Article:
In the past two decades the world has witnessed several devastating coronavirus outbreaks including SARS- CoV in 2002, MERS-CoV in 2012, and the SARS-CoV-2 in 2019 that has caused the COVID-19 pandemic. SARS-CoV-2 likely emerged from bats, evolving into a new harmful strain that is highly fit for human transmission. In the first four-plus months since its initial identification, over 4,700 SARS-CoV-2 variants have been isolated, including diverse mutants that can contribute to high variability in viral pathogenicity. Developing vaccines for SARS-CoV-2 is a valid and ultimate goal that is being actively pursued, yet there are well-founded cautions that conventional vaccine development will take years and is less straightforward than hoped. Further, the global prevalence of COVID-19 in more than 200 countries and territories, compounded with the real probability of new recombination events, will expedite the emergence of novel fit variants that may circumvent any conventional vaccines or therapeutics currently being evaluated. However, the biomedical field is utterly unprepared for such scenarios where the conventional vaccines and therapeutics cannot protect us from current or novel virulent SARS-CoV-2 variants. This proposal aims to discover broad-spectrum, cross-neutralizing bispecific antibodies simultaneously targeting not only SARS-CoV-2 but also two other detrimental coronavirus strains (SARS-CoV and MERS-CoV), in part using a cutting-edge high throughput functional discovery technology. Such bispecific antibodies can target two critical spots of a coronavirus, thereby offering an effective measure to tackle large viral variability and potential therapeutic resistance. The main objectives of this Phase I study are to discover broad-spectrum bispecific antibody candidates against the three coronaviruses concurrently (Aims 1 and 2) and to optimize these candidate molecules to obtain final two leads that are feasible for translational research and clinical development. This Phase I feasibility study will offer optimized bispecific lead molecules that can be licensed to or co-developed by pharmaceutical companies to facilitate subsequent development as a highly effective therapy and/or passive vaccine against common SARS-CoV-2 and relevant arising mutant strains, thereby making an immediate and significant impact on the society and economy.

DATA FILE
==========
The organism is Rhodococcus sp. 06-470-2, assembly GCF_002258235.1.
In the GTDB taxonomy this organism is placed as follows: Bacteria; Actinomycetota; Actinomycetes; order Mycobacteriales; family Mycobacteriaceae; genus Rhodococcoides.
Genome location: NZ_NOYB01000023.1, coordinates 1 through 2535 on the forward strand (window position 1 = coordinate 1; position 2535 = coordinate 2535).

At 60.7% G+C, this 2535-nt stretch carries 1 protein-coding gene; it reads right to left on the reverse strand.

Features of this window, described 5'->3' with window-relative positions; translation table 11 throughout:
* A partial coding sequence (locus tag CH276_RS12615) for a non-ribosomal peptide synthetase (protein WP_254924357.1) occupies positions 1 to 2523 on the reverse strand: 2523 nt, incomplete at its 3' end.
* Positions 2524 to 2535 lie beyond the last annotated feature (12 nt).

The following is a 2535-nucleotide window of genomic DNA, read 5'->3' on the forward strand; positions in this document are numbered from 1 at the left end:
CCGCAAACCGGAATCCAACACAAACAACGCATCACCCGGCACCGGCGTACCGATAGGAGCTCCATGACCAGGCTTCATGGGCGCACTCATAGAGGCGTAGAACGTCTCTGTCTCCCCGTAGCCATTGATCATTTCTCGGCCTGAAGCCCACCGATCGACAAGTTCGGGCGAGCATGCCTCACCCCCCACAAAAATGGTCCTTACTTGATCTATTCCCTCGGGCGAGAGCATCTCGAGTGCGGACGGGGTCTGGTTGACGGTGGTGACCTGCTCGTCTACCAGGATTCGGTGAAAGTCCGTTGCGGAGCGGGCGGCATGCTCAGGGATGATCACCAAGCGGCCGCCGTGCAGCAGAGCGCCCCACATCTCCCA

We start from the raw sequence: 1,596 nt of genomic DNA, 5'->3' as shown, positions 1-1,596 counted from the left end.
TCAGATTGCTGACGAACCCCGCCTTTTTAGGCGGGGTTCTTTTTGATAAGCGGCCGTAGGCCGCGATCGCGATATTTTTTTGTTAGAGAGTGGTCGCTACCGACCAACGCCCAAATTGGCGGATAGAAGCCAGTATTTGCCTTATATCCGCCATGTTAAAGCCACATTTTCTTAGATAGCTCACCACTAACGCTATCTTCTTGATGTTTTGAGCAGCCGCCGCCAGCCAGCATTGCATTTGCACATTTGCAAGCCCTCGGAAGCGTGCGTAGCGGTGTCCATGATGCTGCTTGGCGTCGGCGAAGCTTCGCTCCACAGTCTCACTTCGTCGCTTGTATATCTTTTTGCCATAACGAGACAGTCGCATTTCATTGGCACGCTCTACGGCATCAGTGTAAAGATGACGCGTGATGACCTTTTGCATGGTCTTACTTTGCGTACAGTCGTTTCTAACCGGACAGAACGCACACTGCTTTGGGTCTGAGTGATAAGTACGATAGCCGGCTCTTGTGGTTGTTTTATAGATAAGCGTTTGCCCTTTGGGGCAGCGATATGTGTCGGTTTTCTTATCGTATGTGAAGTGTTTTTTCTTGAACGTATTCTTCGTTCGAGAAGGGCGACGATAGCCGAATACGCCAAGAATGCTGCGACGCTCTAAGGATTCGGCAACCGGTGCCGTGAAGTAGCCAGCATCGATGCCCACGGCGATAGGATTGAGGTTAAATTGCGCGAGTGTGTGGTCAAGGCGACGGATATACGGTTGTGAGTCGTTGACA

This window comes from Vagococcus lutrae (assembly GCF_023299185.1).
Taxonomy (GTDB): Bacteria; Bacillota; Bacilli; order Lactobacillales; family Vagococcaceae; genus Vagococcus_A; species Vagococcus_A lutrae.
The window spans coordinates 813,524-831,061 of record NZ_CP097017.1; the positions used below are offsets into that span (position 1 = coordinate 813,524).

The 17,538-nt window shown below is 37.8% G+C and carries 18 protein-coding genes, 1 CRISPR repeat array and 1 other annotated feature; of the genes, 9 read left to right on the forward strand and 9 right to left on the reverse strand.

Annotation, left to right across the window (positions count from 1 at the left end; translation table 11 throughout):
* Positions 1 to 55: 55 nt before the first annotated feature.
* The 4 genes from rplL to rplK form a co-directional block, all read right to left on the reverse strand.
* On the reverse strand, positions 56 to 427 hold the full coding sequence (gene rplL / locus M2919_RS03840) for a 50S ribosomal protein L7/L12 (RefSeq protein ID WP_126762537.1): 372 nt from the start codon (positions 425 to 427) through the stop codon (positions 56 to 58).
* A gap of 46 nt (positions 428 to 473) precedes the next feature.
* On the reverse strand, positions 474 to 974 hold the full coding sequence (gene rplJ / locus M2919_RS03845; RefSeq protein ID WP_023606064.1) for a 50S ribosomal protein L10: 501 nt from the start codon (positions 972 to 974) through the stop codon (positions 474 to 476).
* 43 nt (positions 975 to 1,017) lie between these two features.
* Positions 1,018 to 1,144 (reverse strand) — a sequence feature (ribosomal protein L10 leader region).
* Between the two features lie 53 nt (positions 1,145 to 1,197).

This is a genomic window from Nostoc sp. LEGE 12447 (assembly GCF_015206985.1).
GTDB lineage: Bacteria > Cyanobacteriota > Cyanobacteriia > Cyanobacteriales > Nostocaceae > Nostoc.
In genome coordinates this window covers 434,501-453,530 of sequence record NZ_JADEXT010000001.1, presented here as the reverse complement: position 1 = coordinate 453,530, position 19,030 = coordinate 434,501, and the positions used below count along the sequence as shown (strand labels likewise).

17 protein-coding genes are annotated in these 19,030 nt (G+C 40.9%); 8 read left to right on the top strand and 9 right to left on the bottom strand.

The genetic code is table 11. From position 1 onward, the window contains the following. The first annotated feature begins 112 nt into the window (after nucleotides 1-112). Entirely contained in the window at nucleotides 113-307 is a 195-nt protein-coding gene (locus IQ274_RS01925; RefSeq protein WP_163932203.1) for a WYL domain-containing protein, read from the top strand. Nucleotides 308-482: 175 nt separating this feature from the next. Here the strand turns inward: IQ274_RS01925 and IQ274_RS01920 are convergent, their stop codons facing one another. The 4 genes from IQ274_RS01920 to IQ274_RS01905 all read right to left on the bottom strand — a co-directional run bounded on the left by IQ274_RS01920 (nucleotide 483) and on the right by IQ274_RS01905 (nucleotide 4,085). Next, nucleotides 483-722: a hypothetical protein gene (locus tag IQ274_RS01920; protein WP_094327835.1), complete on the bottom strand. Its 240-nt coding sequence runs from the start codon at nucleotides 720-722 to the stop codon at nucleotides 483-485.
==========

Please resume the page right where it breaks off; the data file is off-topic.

Public Health Relevance

Several coronavirus outbreaks have been a great threat to global health and economy, in particular the recent SARS-CoV-2 that has caused the detrimental COVID-19 pandemic. Unfortunately, there are still no approved therapies or vaccines for this devastating disease. This proposal aims to discover broad-spectrum, cross-neutralizing bispecific antibody molecules using a high throughput functional screening approach, which can be used as a therapy and/or vaccine against multiple coronavirus strains including SARS-CoV-2.

National Institute of Health (NIH)
National Institute of Allergy and Infectious Diseases (NIAID)
Small Business Innovation Research Grants (SBIR) - Phase I (R43)
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Special Emphasis Panel (ZRG1)
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Stemmy, Erik J
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Amberstone Biosciences, Inc
Laguna Hills
United States
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